Kansai stretches across the south of Honshu, the main island of Japan.
The historical centre of the country, it now juggles multiple identities, which make it wonderfully impossible to identify as being one thing or another; for every lacquered bright orange temple with soft gravel and willowy trees, there’s a raucous stretch of neon arcades and animatronic clad restaurants, or a smoky 1920s coffee bar perched on the corner of a shady alley.
When attempting to describe the area, this diversity can throw up complete contradictions; while these elements do not sit directly beside each other, one is not emphasised above the other.
Towering high rises, clad in reflective glass, line pristine wide stretches of pavement. Dark, narrow bars, with room for no more than six people hide behind fabric curtains and deep red lantern light. Grey, grisly ports are surrounded by austere factories with swelling, smoky pillars curling away from pastel painted chimneys. Modest stand up noodle shops sit next to omnipresent convenience stores. Endless lines of school children walk chatting in formation through forest temple grounds. Cyclists holding see through umbrellas weave up long hills, past late night office revellers. Impeccably kept shrines hide in the middle of serene gardens, attended by gardening monks. Old, wooden houses with sliding doors, dark windows, and dried straw charms examine each other over cobbled lanes. Lego box country houses overlook grassy hotchpotch fields. Bent old ladies push their walkers up the streets in full traditional dress, untroubled by the dry, searing sun, bowing and chatting to polite, fresh faced policemen. Suburban railways skate through disorganised suburbs, with barrier crossings momentarily pausing the mangled flow of bicycles and cars.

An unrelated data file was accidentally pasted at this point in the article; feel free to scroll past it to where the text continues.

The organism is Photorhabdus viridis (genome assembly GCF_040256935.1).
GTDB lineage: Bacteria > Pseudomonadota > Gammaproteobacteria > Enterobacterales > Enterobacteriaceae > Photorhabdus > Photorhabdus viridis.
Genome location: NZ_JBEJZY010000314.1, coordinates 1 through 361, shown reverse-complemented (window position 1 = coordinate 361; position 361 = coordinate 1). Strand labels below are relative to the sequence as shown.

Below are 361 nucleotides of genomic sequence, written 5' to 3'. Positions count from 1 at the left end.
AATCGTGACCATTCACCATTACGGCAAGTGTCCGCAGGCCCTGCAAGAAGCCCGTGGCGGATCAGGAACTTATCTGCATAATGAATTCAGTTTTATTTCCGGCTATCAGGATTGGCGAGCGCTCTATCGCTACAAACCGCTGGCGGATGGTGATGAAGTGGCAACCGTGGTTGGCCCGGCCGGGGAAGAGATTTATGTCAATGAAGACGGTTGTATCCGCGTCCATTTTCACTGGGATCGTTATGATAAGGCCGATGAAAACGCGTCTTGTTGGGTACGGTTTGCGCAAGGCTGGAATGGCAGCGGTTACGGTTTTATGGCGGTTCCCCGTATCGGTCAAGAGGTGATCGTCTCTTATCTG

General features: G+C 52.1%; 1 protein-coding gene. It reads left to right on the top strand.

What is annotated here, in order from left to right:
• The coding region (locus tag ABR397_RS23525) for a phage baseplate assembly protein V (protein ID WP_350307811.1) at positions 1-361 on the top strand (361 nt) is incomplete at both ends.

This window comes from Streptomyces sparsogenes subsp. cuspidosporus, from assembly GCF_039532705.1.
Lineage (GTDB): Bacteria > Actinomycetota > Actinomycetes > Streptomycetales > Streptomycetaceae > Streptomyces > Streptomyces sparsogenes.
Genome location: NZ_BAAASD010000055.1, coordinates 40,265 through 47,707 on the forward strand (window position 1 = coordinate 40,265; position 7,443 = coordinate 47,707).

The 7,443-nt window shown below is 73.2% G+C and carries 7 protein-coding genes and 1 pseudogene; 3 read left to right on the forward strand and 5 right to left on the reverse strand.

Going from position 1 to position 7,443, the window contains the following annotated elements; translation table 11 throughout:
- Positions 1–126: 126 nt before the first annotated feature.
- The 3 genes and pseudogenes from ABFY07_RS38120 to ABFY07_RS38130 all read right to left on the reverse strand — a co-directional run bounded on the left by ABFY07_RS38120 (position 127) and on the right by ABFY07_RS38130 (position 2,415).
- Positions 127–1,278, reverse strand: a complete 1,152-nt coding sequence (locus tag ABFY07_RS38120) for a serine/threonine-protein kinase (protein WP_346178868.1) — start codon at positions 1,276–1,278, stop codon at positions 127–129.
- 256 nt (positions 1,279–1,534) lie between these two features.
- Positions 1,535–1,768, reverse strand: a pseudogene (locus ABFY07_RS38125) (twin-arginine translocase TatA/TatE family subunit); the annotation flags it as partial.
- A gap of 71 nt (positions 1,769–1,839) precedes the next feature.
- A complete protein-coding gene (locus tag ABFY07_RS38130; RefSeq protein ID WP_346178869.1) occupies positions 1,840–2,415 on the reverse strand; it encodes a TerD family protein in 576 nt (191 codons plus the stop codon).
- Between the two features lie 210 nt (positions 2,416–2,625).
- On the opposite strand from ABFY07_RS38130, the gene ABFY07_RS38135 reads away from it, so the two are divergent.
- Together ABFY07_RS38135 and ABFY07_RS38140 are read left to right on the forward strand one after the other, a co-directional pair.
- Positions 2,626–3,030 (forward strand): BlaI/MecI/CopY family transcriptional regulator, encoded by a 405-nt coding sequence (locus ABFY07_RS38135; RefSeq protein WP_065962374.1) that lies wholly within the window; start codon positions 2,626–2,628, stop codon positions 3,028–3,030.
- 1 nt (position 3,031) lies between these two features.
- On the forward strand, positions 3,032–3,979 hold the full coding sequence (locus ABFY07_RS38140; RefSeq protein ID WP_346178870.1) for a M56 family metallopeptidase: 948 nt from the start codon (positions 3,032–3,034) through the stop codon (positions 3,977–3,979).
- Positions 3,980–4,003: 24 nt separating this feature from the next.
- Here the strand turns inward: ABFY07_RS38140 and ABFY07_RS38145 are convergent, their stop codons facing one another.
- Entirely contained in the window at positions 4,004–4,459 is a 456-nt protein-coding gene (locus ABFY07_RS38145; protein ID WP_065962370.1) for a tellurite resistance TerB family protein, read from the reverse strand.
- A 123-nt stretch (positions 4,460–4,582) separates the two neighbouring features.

For me, it’s these sometimes large, and sometimes simple idiosyncrasies that make Japan such an incredible place.

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